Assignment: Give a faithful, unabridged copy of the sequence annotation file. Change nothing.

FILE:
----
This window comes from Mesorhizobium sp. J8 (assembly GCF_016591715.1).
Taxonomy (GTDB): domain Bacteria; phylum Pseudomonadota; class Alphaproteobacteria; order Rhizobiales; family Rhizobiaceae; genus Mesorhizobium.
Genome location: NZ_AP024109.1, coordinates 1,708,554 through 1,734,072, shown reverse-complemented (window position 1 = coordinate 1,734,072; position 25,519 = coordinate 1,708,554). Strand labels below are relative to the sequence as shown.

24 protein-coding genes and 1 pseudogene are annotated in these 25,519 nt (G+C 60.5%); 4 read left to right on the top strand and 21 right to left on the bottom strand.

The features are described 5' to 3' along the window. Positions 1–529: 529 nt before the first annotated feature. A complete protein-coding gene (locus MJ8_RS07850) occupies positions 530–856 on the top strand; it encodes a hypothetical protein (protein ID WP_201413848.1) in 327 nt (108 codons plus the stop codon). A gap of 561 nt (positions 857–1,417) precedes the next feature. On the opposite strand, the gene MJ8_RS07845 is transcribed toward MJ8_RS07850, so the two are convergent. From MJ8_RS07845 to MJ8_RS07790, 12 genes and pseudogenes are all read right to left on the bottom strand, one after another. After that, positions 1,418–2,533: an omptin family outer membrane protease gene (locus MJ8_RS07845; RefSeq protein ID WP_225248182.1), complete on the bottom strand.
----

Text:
This window comes from Mesorhizobium sp. J8 (assembly GCF_016591715.1).
Taxonomy (GTDB): domain Bacteria; phylum Pseudomonadota; class Alphaproteobacteria; order Rhizobiales; family Rhizobiaceae; genus Mesorhizobium.
Genome location: NZ_AP024109.1, coordinates 1,708,554 through 1,734,072, shown reverse-complemented (window position 1 = coordinate 1,734,072; position 25,519 = coordinate 1,708,554). Strand labels below are relative to the sequence as shown.

24 protein-coding genes and 1 pseudogene are annotated in these 25,519 nt (G+C 60.5%); 4 read left to right on the top strand and 21 right to left on the bottom strand.

The features are described 5' to 3' along the window. Positions 1–529: 529 nt before the first annotated feature. A complete protein-coding gene (locus MJ8_RS07850) occupies positions 530–856 on the top strand; it encodes a hypothetical protein (protein ID WP_201413848.1) in 327 nt (108 codons plus the stop codon). A gap of 561 nt (positions 857–1,417) precedes the next feature. On the opposite strand, the gene MJ8_RS07845 is transcribed toward MJ8_RS07850, so the two are convergent. From MJ8_RS07845 to MJ8_RS07790, 12 genes and pseudogenes are all read right to left on the bottom strand, one after another. After that, positions 1,418–2,533: an omptin family outer membrane protease gene (locus MJ8_RS07845; RefSeq protein ID WP_225248182.1), complete on the bottom strand.